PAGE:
Anissa described marguga as "basically like an Arabic pasta dish except that the difference between the Arabian version and the Italian version is that marguga is not al dente at all, it has to melt." Aisha added that marguga is far more spiced than an Italian pasta dish. 

The recipe sheet for marguga included the recipe for bread made from a simple flour, water and salt dough "kneaded for half an hour" and then rolled very thin and cut into strips and added to the marguga.  For her demonstration Aisha used already baked flat Iranian bread.  

In her marguga Aisha used skinned organic chicken cut into pieces which she dry roasted rather than boiled it before using it to make the dish. The list of ingredients for marguga covered a page and a half of the recipe sheets. Alongside onion, garlic and tomatoes were vegetables including courgettes, potatoes, carrots, aubergine, pumpkin and green pepper. There was a battery of spices and herbs: star anise, cloves, curry leaves, fresh ginger, green chilli, fresh coriander, parsley and dill, ground cumin, coriander, turmeric, fennel, paprika, cinnamon, cardamom, cinnamon stick, dried red chilli flakes. An essential ingredient of Gulf cookery, pierced dried black lime, was also included. 

 Aisha shows some of the ingredients for marguga.

There was particular interest from the guests in the b'zar - described by Anissa as "a wonderful spice mixture" - of which a tablespoon was added to the marguga. Aisha's b'zar incorporated 29 spices. Each family tends to have its own recipe for b'zar. Anissa said two of Aisha's sisters are in charge of making and distributing the b'zar for Aisha's entire extended family.  Aisha and Anissa contrasted the use of spices in Lebanese and Qatari cuisine. In Lebanon food is mainly spiced with black pepper, cinnamon and allspice. But in Qatar "we must put in red chilli, cumin, coriander, fennel etc... like Indian food," Aisha said. 

While Aisha prepared and cooked the food she told the guests how she got married at 15 and was told by her husband after the honeymoon that she should herself learn to cook rather than employing a cook. From an older sister she learned how to prepare mashbuss, white rice, salona and other Qatari staples. She continued to learn from her sisters, friends, books, magazines, with results that were received enthusiastically by her husband. She widened her culinary repertoire when she went to the US where he did his master's degree, and then to Wales, where he did his PhD. During this time she did various cookery courses, including one in cake decoration.

Aisha with plates of mini regag of various flavours

As her starter at Dishes from Qatar Aisha made mini regag, small flavoured discs of thin crispy bread.  Her secret weapon in making the mini regag was an electric chapati maker. She placed teaspoons of bread batter on the plate, spaced to allow for spreading, and then lowered the lid for a short time.  She lifted the lid to reveal the magical transformation of the batter into regag. "I love these little crackers: there is a commercial venture possibility here!" said Anissa. 

Aisha showed plates of mini regag that she had made earlier and said "they are nice to serve when visitors come - nice tasting, and small." Four different flavours were used in making the  mini regag:  saffron and rose water; ketchup; crushed flaked almonds and ground fennel; and poppy and sesame seeds with a pinch of cayenne pepper and fine sea salt.

During the first course of the dinner that followed the demonstration, the mini regag were served with a yoghurt dip including cucumber, walnuts, barberries and fresh mint. The flavoursome regag had a unique crunchy wafery texture which complemented the dip beautifully.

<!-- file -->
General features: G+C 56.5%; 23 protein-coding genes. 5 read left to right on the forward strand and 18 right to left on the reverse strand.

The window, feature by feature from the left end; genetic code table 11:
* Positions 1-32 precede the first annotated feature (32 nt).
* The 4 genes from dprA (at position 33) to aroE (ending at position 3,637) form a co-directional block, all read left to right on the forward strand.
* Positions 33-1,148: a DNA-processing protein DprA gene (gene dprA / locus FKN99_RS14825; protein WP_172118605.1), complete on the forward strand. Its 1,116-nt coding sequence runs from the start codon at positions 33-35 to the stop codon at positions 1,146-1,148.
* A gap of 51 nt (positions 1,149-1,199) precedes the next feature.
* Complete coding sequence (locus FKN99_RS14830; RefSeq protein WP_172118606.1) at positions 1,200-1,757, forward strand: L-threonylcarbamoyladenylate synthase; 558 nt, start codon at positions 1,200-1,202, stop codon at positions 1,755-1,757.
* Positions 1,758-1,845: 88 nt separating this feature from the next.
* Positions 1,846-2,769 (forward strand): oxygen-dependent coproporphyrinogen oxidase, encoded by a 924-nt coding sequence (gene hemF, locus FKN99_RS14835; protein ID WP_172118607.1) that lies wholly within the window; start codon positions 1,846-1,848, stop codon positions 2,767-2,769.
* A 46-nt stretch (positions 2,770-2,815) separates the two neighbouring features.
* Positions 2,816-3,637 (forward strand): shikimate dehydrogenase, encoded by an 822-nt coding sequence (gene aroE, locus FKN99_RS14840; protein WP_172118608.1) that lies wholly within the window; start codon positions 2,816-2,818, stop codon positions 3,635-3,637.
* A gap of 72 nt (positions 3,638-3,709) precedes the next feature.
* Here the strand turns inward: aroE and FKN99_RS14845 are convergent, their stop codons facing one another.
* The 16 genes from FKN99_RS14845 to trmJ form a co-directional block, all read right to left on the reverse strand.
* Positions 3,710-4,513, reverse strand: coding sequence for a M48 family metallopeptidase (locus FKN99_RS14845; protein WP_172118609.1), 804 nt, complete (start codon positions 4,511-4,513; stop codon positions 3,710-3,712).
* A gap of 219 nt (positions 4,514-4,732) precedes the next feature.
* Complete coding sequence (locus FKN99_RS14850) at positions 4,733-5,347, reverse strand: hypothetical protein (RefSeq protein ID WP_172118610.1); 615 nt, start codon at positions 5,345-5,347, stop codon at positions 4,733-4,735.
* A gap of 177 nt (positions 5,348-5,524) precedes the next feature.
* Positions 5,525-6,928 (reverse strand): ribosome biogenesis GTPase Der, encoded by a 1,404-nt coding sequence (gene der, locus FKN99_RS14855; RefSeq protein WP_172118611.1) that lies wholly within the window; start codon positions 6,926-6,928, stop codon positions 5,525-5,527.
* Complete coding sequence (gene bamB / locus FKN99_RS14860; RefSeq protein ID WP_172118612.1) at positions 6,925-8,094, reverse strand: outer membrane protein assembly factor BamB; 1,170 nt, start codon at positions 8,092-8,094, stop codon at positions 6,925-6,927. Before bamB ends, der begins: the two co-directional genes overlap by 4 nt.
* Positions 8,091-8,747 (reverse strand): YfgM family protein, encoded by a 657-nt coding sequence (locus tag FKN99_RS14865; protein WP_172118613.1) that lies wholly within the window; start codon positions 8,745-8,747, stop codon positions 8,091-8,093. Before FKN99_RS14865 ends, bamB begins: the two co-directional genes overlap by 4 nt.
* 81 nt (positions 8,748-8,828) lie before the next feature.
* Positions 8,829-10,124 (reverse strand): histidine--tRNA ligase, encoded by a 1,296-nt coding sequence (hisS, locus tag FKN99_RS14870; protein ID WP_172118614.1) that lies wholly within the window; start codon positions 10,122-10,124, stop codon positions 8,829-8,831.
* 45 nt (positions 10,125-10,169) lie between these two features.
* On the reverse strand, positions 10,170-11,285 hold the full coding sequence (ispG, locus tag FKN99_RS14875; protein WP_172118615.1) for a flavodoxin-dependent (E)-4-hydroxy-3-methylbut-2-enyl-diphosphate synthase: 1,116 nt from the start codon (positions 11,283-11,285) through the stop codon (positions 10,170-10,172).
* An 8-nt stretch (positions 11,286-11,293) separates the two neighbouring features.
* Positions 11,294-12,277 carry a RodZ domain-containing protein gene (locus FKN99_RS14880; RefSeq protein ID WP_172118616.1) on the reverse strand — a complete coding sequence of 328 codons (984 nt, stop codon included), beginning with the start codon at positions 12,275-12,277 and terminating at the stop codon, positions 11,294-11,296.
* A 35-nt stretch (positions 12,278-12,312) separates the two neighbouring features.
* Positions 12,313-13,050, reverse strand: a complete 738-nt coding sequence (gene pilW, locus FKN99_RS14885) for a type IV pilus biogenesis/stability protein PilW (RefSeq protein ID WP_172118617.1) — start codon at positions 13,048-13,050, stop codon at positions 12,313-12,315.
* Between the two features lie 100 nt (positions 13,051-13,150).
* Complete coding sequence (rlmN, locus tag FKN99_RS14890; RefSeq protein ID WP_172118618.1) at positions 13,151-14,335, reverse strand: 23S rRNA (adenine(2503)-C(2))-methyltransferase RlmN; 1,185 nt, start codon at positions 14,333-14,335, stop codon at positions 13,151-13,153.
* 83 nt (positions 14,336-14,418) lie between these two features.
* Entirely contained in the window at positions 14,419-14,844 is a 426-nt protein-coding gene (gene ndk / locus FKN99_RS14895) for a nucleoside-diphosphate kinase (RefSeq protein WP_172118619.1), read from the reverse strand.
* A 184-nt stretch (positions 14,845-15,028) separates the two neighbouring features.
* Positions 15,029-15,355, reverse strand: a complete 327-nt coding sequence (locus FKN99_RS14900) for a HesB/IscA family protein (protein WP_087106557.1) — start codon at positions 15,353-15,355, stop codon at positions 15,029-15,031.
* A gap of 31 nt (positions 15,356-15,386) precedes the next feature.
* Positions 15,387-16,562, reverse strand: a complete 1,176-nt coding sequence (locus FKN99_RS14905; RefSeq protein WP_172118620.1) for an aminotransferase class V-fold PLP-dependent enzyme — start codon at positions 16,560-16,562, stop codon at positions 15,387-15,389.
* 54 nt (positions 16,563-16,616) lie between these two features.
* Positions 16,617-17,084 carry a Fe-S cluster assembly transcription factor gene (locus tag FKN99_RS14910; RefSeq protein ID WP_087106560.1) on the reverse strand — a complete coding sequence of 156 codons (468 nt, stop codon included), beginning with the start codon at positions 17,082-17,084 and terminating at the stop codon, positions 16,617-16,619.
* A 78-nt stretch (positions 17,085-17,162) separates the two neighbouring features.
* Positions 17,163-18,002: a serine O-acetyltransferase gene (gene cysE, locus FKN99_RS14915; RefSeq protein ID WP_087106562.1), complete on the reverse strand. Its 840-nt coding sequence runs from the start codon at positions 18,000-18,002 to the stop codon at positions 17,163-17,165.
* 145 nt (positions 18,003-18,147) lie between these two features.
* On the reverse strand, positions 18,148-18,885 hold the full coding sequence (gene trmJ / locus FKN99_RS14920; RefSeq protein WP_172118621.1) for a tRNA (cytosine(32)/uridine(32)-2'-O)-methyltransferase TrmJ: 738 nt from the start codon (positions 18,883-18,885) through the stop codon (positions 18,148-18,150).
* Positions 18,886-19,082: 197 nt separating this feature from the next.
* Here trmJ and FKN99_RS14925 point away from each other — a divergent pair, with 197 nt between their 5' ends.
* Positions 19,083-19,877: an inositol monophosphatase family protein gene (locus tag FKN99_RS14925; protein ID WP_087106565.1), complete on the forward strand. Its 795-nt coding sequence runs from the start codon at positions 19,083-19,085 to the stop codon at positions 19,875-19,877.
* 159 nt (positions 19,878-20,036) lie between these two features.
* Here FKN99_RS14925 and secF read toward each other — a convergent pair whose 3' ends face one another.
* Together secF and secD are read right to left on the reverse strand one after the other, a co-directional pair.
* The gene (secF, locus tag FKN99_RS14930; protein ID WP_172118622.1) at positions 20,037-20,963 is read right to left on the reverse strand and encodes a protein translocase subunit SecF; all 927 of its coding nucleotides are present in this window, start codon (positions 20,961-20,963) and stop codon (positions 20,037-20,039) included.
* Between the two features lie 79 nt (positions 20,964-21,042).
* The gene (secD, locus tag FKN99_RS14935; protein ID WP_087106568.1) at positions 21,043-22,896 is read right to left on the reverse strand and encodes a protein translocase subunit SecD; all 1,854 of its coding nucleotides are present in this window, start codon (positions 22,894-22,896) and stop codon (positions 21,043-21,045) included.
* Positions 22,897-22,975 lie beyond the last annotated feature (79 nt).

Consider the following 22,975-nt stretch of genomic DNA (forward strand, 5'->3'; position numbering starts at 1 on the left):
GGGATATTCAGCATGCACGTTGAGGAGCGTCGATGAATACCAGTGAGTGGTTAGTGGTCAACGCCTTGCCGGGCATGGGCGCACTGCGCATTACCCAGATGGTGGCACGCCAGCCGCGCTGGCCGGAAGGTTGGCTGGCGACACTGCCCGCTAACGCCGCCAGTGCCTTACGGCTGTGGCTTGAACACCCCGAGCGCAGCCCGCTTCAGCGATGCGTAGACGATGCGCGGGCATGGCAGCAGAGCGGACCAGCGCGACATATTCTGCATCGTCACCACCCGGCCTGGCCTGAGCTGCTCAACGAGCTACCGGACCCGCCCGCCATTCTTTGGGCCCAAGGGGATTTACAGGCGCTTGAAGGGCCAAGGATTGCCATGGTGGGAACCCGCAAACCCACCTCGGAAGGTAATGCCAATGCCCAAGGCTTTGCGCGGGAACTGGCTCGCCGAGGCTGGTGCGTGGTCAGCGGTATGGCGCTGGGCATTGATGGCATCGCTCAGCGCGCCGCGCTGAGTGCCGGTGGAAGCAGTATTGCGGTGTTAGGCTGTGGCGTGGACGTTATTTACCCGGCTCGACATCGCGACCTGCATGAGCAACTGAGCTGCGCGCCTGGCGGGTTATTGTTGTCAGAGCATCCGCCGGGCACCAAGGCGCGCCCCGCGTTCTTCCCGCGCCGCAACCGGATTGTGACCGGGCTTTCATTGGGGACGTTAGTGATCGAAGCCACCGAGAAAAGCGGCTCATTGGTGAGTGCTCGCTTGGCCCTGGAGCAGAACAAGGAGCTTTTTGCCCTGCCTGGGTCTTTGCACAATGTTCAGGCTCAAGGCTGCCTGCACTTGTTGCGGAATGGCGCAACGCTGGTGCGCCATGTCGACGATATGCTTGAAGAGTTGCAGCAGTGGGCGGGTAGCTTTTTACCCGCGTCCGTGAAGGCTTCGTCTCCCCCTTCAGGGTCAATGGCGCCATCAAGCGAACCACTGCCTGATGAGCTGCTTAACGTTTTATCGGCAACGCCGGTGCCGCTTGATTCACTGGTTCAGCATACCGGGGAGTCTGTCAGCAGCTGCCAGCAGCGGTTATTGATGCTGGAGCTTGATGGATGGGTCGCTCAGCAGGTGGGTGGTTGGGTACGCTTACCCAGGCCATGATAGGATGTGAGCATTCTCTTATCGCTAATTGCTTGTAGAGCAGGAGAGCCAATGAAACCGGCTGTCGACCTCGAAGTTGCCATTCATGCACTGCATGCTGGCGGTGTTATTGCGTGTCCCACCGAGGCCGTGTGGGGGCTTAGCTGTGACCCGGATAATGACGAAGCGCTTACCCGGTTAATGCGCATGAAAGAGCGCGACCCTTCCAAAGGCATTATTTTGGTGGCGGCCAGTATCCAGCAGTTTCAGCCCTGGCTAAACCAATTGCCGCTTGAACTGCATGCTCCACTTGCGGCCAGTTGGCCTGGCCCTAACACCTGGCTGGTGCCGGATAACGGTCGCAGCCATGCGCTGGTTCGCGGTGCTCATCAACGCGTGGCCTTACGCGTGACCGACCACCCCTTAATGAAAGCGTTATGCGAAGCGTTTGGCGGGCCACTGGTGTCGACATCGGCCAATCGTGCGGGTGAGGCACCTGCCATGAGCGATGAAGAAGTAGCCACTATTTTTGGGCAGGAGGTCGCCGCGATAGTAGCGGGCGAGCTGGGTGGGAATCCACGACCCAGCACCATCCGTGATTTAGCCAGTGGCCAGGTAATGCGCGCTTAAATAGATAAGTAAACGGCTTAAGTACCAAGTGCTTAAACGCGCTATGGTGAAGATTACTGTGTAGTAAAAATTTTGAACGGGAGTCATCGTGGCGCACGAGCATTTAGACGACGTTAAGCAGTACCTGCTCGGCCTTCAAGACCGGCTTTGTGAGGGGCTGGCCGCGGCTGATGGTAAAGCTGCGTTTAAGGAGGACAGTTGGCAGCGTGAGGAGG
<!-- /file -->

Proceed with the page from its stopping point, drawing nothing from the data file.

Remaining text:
marguga is served

The margug was bursting with colours and flavour. It was certainly a plus visually and taste-wise that many of the vegetables were cut in generous-sized chunks rather than cut small. The bread had been transformed to a softness, adding to the "comfort food" nature of the dish.

The sweet dish of the evening was balalit, made with cut vermicelli, turmeric, ghee, cardamom powder, sugar, water, rose water and eggs. The vermicelli is boiled with turmeric and cardamom and then drained and mixed with sugar, rose water and saffron. The desert is then baked uncovered in a low oven uncovered to dry the noodles. Finally it is topped with an omelette, made with black pepper and coriander. Some Qataris prefer to scramble the eggs. Balilit is similar to certain Indian vermicelli sweets topped with an omelette.

"This is a typical breakfast in Qatar, and it's really delicious" Anissa said. Aisha said she makes it when people visit in the mornings, between breakfast and lunch. She recalled how neighbours used to gather in their houses every day and would eat sweets such as balalit, khabees and aseeda. Balalit is also served as a sweet after lunch and in the evenings. 

Aisha prepared her balalit the traditional way, adding the dried vermicelli to boiling water. Nowadays the vermicelli is sometimes fried before boiling to make a richer, deeper-coloured dish.  

Aisha carries the balalit to the table

Aisha and Anissa pose for pictures while guests tuck into the Qatari feast
for further information on Qatari food activities follow @eatqatar on Instagram 

Tuesday, November 26, 2013

'Songs of Exile' Vox Holloway concert for Syrian refugees includes premiere of Cry Palestine

All proceeds to benefit Hand in Hand for Syria

Sunday 1 December at 7.30 pm
St Luke's Church Hillmarton Road
London N7 9RE

Tube: Caledonian Road Buses: 17, 91, 259, 29, 253

VOX HOLLOWAY in association with
St Luke's Church, West Holloway


A concert in aid of Syrian refugees
featuring the World Premiere of

by Reem Kelani, Harvey Brough and Justin Butcher


songs of Spanish Exile
written and performed by Clara Sanabras

with the Elysian Quartet and the 70 Voice Community Choir, Vox Holloway